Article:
Local Hong Kong Starbucks branches have teamed up with researchers to boil old baked goods down to their core chemical components in order to extract recycled ingredients used in plastics, laundry detergents and other ubiquitous products.
“We’d go collect bakery waste from Starbucks outlets once a week and process it in our lab to convert the waste into useful chemicals, like succinic acid and bioplastic,” says Carol S. K. Lin, a biochemical engineer at the City University of Hong Kong who led and presented the project at the 244th National Meeting and Exposition of the American Chemical Society.
“Succinic acid is a popular molecule, and there are already plants built in Europe, Thailand and the States,” she says.
Starbucks kicked off the experiment earlier this year with their “Care For Our Planet” campaign in Hong Kong. The coffee chain advertised charity sets of cookies and cups, and for each one sold Starbucks donated HK$8 (about US$1) to the university for research support. By the end of the campaign, Lin’s school collected about US$6,400. Along with a grant from the Innovation and Technology Commission, Lin had enough resources to perform a thorough investigation of the pastries’ recycling potential.
Rather than rely on petroleum for creating plastics, succinic acid is a sustainable feedstock
The goal is to find a use for the 1.3 billion tons of food waste that is dumped each year.
She and her colleagues used biorefinery technologies – or the process of converting organic materials into bio-based products like animal feed, chemicals or biofuels – to break down the pastries. To achieve this, they undertook a method called acid hydrolysis.
First, they tossed some fungi into the blended baked goods in order to convert the carbohydrate bases into the simple sugars glucose and – additionally for cake – fructose. They then loaded the sugary fermentation broth, along with a pinch of nitrogen, into a fermentation vat, which promoted bacterial growth. The microbes munch on the sugars and produce a compound called succinic acid as their waste – which is what the researchers were aiming for. They distilled the broth to separate the acid from its byproducts, then crystallized and filtered it to yield vials of the pure, powdery white compound.
(Being surrounded by the tasty treats was tempting, and the researchers themselves would sometimes take a nibble of an old scone or cookie, Lin admits. But after several months of crusty croissants they were “sick of it.”)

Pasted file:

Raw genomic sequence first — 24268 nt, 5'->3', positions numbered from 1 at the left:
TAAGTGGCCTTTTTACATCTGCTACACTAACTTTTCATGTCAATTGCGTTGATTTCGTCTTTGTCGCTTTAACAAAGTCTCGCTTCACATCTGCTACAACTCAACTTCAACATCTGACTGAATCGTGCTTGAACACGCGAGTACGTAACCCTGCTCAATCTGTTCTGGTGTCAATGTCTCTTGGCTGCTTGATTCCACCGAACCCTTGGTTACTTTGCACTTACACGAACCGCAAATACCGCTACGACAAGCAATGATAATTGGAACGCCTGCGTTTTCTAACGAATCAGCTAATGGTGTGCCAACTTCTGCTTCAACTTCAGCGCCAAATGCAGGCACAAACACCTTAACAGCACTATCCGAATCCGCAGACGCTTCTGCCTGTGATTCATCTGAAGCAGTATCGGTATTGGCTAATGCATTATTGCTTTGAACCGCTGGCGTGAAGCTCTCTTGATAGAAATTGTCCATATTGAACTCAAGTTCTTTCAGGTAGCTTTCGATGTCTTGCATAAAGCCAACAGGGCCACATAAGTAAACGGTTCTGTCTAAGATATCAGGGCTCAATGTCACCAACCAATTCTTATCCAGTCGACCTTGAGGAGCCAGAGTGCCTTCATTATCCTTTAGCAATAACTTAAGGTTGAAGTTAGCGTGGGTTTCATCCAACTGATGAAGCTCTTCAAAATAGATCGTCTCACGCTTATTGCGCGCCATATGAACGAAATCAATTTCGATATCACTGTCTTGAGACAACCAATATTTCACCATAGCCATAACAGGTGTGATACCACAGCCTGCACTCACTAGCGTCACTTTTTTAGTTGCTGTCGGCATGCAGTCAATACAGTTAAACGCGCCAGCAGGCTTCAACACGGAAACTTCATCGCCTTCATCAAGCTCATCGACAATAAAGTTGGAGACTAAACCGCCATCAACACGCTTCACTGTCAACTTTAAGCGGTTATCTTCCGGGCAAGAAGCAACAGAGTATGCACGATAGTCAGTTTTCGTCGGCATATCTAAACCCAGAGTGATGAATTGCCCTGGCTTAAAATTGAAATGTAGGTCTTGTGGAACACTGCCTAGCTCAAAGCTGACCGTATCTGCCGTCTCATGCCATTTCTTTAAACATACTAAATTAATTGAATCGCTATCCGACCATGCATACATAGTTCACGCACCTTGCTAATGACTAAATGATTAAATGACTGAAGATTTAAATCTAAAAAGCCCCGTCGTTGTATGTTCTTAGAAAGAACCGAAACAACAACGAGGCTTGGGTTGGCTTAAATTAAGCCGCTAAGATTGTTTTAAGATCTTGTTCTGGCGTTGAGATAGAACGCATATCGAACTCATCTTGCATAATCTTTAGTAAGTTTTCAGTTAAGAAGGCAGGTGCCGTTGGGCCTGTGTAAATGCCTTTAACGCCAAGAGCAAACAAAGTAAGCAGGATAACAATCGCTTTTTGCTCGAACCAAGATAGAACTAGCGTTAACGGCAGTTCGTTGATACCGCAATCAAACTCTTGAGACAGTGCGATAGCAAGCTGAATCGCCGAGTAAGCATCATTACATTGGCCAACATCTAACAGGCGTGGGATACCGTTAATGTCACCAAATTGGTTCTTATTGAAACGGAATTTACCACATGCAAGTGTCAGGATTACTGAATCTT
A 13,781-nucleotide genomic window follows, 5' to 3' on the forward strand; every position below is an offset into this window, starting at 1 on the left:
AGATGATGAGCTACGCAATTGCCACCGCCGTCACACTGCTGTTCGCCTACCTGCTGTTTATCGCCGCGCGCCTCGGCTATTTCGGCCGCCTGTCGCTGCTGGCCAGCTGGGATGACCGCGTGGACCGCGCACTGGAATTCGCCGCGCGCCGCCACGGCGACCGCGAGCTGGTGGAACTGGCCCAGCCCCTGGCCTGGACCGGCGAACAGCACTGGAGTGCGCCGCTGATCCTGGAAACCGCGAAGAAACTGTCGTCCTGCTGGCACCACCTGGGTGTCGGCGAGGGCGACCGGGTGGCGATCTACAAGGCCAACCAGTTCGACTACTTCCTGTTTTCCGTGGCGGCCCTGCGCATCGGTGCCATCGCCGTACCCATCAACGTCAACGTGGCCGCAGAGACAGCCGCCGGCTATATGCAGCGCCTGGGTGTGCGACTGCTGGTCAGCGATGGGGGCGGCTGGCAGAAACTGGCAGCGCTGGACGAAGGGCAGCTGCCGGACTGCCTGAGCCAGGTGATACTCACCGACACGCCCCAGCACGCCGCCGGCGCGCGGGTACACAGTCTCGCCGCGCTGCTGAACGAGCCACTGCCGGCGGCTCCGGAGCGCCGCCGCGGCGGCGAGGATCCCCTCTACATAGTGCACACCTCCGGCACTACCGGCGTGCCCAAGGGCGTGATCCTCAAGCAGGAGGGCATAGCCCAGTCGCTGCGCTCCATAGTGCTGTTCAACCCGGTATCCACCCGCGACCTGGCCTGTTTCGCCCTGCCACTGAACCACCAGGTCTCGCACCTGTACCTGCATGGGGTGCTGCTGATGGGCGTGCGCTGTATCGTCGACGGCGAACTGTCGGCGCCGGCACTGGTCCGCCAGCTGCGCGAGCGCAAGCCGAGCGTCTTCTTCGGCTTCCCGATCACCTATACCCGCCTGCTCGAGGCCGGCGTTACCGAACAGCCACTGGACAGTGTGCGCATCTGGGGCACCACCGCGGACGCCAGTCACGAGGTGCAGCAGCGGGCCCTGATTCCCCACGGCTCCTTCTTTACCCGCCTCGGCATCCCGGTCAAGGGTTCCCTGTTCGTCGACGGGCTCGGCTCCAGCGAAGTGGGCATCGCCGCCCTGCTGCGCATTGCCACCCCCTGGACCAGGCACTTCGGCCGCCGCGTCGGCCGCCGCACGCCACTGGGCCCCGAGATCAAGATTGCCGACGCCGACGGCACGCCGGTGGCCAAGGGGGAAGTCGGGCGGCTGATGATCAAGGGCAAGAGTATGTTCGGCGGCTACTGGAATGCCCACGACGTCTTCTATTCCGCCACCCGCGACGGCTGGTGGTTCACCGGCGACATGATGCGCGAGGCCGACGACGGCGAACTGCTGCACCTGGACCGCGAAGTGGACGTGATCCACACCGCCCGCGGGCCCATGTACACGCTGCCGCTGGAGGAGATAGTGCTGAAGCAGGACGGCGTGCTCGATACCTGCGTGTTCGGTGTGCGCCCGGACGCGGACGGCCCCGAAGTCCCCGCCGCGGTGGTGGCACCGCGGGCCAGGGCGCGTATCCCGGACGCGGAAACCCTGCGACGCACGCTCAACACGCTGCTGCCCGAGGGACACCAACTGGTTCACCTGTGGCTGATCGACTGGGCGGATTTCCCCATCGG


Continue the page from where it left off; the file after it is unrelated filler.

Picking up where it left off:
The U.S. Department of Energy lists succinic acid as one of the 12 key materials yielded by sugars that can make high-value products. “It really has a wide range of applications,” Lin says. This includes pigments and resins, automobile parts, laundry detergents, plastics and medicines. Rather than rely upon non-renewable petroleum as a base for creating plastics, the researchers consider succinic acid a sustainable, renewable feedstock for making bio-plastics and other commodities.
Succinic acid is a popular molecule
Lin and her colleagues also tested the method on other food items from local restaurants and the university cafeteria, such as noodles, rice, mixed vegetables and meats. All of these scraps and leftovers proved adept for the new recycling method. Coffee grounds, however, were the exception. “It seems there’s another product in coffee grounds that inhibits growth of the bacteria for succinic acid production,” Lin notes. “The method works well for things that contain starchy and protein-rich materials.”
Though Lin and her team proved their technique works, scaling it up to serve the entire city of Hong Kong or beyond is a challenge. Lin thinks her lab would need industrial or governmental support in order to achieve the feat, and they are currently investigating whether or not the process is profitable enough to lure private investors into getting involved. She’s hopeful, however. “Worldwide, there’s great interest.”
Top image: Croissant innards, courtesy Flickr user Roboppy